A rising world population, declining resources and a changing climate are all reshaping where we live and how we live. So how do we respond?
This key question is the focus of a new Forum in the University of Cambridge which aims to stimulate cross-disciplinary conversations about some of some of the planet’s most pressing global sustainability challenges and to bring fresh ideas and perspectives to research which will help to prepare for and address those challenges.
On a global scale, we need to find a way in which 7 billion people, expected to rise to 8 billion by 2030 and 9.6 billion by 2050, can live a high quality of life that is less demanding on our planet. And to adapt, be efficient and sustainable, we need to know where to place our energies – nationally and globally – to meet the challenges the future will bring. Unfortunately there is no silver bullet: The solutions will need to be “multi-pronged” and multi-disciplinary, requiring knowledge from many different sources.
”Sharing the knowledge” and catalysing those connections are two of the goals of the Cambridge Forum for Sustainability and the Environment, a forum in the University made up of 25 of the University’s leading experts in areas ranging from energy, biodiversity and food security to anthropology, architecture, history and economics.
Professor Lord Martin Rees is the Chair of the Forum and Professor Paul Linden is the Director. We meet in Downing College on the third Tuesday of every month between October and June.
One of the Forum’s aims is to bring people together who would not usually meet each other but who are working in areas which overlap enough to stimulate an interesting discussion. Each month, three expert ‘witnesses’ are invited to help us to explore different aspects a particular area and to generate new trans-disciplinary research questions.
The general theme of the discussions is 'sustainability in an uncertain future' and we change topics each October.
In our first year, the Forum brought together a rich mixture of policy and decision-makers, technical experts and researchers to talk about sustainable cities. Discussions during this topic formed the basis of a new £4.1 million research programme on 'Managing Air for Green Inner Cities' (MAGIC). This 5 year project will be led by the University of Cambridge and is one of seven new EPSRC research programmes that aim to tackle some of the UK’s major science and engineering challenges.
In October 2014, our focus shifted to a second topic - ‘Balancing biodiversity, energy, water and food security’, stimulating connections between three of the University’s Strategic Initiatives - Cambridge Conservation Initiative, the Global Food Security Initiative and Energy@Cambridge - and explored the challenges we face as we place ever increasing and sometimes competing demands on land and natural resources.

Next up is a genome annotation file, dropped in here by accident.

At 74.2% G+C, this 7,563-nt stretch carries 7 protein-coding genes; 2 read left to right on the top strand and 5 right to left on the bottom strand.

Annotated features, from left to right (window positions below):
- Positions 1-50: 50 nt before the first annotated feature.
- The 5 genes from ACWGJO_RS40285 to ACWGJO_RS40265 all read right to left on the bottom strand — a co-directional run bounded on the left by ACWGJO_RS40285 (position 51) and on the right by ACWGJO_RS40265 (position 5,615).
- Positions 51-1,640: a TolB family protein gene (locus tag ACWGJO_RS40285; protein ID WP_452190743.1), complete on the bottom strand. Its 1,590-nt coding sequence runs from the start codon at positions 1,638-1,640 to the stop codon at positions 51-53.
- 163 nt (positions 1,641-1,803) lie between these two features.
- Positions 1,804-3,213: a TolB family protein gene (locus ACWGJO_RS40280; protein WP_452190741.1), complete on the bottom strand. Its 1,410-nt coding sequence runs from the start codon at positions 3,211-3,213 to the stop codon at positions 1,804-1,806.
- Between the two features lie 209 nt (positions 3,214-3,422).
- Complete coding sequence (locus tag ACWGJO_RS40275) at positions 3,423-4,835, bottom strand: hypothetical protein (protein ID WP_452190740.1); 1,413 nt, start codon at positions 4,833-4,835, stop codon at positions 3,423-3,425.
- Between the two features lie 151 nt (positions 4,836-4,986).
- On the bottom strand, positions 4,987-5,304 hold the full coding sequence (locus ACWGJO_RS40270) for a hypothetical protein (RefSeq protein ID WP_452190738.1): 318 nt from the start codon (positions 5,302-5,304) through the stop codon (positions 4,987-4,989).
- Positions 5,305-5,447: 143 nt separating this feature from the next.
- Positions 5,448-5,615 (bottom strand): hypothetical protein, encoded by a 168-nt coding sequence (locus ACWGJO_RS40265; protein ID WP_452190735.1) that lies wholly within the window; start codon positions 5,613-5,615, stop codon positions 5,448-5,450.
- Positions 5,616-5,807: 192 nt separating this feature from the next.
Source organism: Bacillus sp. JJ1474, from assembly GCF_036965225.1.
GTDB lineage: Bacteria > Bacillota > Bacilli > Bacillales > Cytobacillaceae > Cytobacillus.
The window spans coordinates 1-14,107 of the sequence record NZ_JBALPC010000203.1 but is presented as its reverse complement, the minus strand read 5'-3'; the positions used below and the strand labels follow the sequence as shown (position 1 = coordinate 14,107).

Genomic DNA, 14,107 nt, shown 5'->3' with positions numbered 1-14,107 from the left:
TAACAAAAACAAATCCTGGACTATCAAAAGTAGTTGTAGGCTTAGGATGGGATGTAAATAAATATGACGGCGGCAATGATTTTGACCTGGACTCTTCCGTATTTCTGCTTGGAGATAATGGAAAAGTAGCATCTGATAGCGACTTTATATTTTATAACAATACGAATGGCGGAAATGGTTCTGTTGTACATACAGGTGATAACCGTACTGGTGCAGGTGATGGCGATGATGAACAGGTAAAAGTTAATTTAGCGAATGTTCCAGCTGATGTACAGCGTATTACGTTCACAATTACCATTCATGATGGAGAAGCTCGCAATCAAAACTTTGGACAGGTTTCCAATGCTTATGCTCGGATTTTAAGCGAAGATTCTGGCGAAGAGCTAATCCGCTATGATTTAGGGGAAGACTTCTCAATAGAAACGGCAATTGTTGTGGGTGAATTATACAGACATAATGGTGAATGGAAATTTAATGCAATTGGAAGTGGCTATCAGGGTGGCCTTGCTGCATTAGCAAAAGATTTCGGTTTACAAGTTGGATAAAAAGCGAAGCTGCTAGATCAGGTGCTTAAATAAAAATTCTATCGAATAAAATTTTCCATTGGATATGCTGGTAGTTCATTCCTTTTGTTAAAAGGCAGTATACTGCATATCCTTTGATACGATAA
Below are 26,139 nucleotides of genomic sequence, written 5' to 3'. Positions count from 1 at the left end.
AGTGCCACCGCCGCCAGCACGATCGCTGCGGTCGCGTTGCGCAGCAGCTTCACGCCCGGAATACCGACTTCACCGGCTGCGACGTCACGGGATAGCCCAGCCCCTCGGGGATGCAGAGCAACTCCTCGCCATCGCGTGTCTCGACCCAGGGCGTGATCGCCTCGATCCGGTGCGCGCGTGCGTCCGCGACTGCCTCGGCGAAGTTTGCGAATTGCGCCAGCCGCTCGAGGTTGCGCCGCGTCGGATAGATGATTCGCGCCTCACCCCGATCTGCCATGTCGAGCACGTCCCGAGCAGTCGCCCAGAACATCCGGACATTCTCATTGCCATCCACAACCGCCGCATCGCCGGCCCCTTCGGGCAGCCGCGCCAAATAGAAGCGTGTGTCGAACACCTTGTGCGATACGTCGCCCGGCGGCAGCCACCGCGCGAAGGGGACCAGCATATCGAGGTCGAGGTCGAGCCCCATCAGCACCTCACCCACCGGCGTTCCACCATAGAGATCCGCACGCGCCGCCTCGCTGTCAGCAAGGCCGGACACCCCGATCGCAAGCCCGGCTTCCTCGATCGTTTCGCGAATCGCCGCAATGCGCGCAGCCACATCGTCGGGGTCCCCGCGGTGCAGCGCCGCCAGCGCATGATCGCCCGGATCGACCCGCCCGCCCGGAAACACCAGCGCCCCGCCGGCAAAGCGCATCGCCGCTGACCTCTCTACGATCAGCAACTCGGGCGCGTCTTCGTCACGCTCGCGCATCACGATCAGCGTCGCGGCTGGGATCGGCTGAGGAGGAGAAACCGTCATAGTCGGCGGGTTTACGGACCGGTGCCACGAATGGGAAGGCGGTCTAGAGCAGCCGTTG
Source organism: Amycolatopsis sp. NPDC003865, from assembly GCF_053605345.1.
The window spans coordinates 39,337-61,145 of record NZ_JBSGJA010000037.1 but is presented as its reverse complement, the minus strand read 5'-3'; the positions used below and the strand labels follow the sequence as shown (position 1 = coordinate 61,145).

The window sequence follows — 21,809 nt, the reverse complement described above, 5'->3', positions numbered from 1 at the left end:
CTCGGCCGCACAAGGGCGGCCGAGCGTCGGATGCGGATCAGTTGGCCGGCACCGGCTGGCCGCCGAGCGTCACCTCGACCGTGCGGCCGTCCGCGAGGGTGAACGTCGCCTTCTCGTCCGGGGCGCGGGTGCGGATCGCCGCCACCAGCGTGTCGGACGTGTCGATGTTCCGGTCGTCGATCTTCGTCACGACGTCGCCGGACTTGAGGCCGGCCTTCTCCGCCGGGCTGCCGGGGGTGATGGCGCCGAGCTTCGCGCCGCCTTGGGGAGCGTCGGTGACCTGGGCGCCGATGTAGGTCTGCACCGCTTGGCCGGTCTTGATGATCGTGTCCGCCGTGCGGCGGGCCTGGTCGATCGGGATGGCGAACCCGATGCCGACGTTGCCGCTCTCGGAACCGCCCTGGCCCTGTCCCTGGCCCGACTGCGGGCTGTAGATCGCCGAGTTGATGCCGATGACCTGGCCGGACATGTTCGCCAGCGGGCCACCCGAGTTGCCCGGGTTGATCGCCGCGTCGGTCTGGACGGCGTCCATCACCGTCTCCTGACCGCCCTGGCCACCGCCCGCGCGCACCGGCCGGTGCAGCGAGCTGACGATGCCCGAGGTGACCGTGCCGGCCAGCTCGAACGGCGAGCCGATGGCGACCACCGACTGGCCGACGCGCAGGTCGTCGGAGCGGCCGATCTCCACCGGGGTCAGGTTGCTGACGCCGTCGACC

Last academic year, our topic was 'Risk, resilience and response' and each term we explored a different theme. First, we focused on food and water supply resilience and jointly hosted the three meetings with the Joint Research Centre (JRC) of the European Commission. Between January and March 2016, we built on the discussions we had during our first topic to look at ways in which big data and technology will shape the way we view and live in cities of the future. In April, May and June we explored energy resilience and our expert witnesses helped us to explore research questions related to ways in which bioenergy (based on photosynthesis) be used as a deployable and sustainable energy source for off–grid situations.
This year, we will be generating research questions that draw connections between health, wellbeing and sustainability. First, in October, November and December, we will focus on the determinants of health and wellbeing in places and where we live. Between January and March 2017, we will build on the discussions we had during our last year’s topic and focus on our lifestyles and what we eat. Finally, in April, May and June, we will explore people and new population dynamics in a rapidly changing world.
These meetings have and are generating some fascinating ideas. We’re in the process of distilling them into outputs which will bring together a series of research questions related to how we live, where we live and how we respond to change.
Image: Sea ice around Antarctica in September 2014
Image Credit: IceBridge DMS L0 - more information in this article